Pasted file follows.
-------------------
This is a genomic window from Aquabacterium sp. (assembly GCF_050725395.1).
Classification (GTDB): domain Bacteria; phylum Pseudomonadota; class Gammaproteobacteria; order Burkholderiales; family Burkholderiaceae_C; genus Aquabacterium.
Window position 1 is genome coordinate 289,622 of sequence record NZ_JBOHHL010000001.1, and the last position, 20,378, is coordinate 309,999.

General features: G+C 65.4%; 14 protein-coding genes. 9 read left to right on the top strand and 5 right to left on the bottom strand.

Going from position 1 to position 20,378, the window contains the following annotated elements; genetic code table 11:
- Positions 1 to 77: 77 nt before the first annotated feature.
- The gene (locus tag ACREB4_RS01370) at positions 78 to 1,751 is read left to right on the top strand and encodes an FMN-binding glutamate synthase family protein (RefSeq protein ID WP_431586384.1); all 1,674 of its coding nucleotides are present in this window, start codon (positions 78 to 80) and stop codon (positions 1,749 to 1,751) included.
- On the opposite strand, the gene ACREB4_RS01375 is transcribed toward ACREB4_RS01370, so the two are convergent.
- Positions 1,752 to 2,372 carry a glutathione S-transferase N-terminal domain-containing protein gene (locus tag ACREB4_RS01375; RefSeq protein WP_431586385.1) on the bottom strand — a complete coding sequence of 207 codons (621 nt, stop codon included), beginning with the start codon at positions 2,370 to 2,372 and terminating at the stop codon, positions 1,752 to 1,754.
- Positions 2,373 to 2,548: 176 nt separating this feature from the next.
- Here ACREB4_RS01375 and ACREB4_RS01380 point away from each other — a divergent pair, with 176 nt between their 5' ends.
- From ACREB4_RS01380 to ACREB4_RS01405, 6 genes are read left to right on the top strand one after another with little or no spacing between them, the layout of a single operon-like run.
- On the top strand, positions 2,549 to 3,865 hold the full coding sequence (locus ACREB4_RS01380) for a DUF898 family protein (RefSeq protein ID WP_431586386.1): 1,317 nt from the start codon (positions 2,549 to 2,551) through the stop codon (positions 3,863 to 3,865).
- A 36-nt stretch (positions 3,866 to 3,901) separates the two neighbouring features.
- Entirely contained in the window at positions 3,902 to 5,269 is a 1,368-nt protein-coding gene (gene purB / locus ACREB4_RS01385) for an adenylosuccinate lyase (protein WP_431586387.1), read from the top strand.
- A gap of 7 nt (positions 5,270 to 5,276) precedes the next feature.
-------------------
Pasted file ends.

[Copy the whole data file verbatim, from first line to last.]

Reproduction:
This is a genomic window from Aquabacterium sp. (assembly GCF_050725395.1).
Classification (GTDB): domain Bacteria; phylum Pseudomonadota; class Gammaproteobacteria; order Burkholderiales; family Burkholderiaceae_C; genus Aquabacterium.
Window position 1 is genome coordinate 289,622 of sequence record NZ_JBOHHL010000001.1, and the last position, 20,378, is coordinate 309,999.

General features: G+C 65.4%; 14 protein-coding genes. 9 read left to right on the top strand and 5 right to left on the bottom strand.

Going from position 1 to position 20,378, the window contains the following annotated elements; genetic code table 11:
- Positions 1 to 77: 77 nt before the first annotated feature.
- The gene (locus tag ACREB4_RS01370) at positions 78 to 1,751 is read left to right on the top strand and encodes an FMN-binding glutamate synthase family protein (RefSeq protein ID WP_431586384.1); all 1,674 of its coding nucleotides are present in this window, start codon (positions 78 to 80) and stop codon (positions 1,749 to 1,751) included.
- On the opposite strand, the gene ACREB4_RS01375 is transcribed toward ACREB4_RS01370, so the two are convergent.
- Positions 1,752 to 2,372 carry a glutathione S-transferase N-terminal domain-containing protein gene (locus tag ACREB4_RS01375; RefSeq protein WP_431586385.1) on the bottom strand — a complete coding sequence of 207 codons (621 nt, stop codon included), beginning with the start codon at positions 2,370 to 2,372 and terminating at the stop codon, positions 1,752 to 1,754.
- Positions 2,373 to 2,548: 176 nt separating this feature from the next.
- Here ACREB4_RS01375 and ACREB4_RS01380 point away from each other — a divergent pair, with 176 nt between their 5' ends.
- From ACREB4_RS01380 to ACREB4_RS01405, 6 genes are read left to right on the top strand one after another with little or no spacing between them, the layout of a single operon-like run.
- On the top strand, positions 2,549 to 3,865 hold the full coding sequence (locus ACREB4_RS01380) for a DUF898 family protein (RefSeq protein ID WP_431586386.1): 1,317 nt from the start codon (positions 2,549 to 2,551) through the stop codon (positions 3,863 to 3,865).
- A 36-nt stretch (positions 3,866 to 3,901) separates the two neighbouring features.
- Entirely contained in the window at positions 3,902 to 5,269 is a 1,368-nt protein-coding gene (gene purB / locus ACREB4_RS01385) for an adenylosuccinate lyase (protein WP_431586387.1), read from the top strand.
- A gap of 7 nt (positions 5,270 to 5,276) precedes the next feature.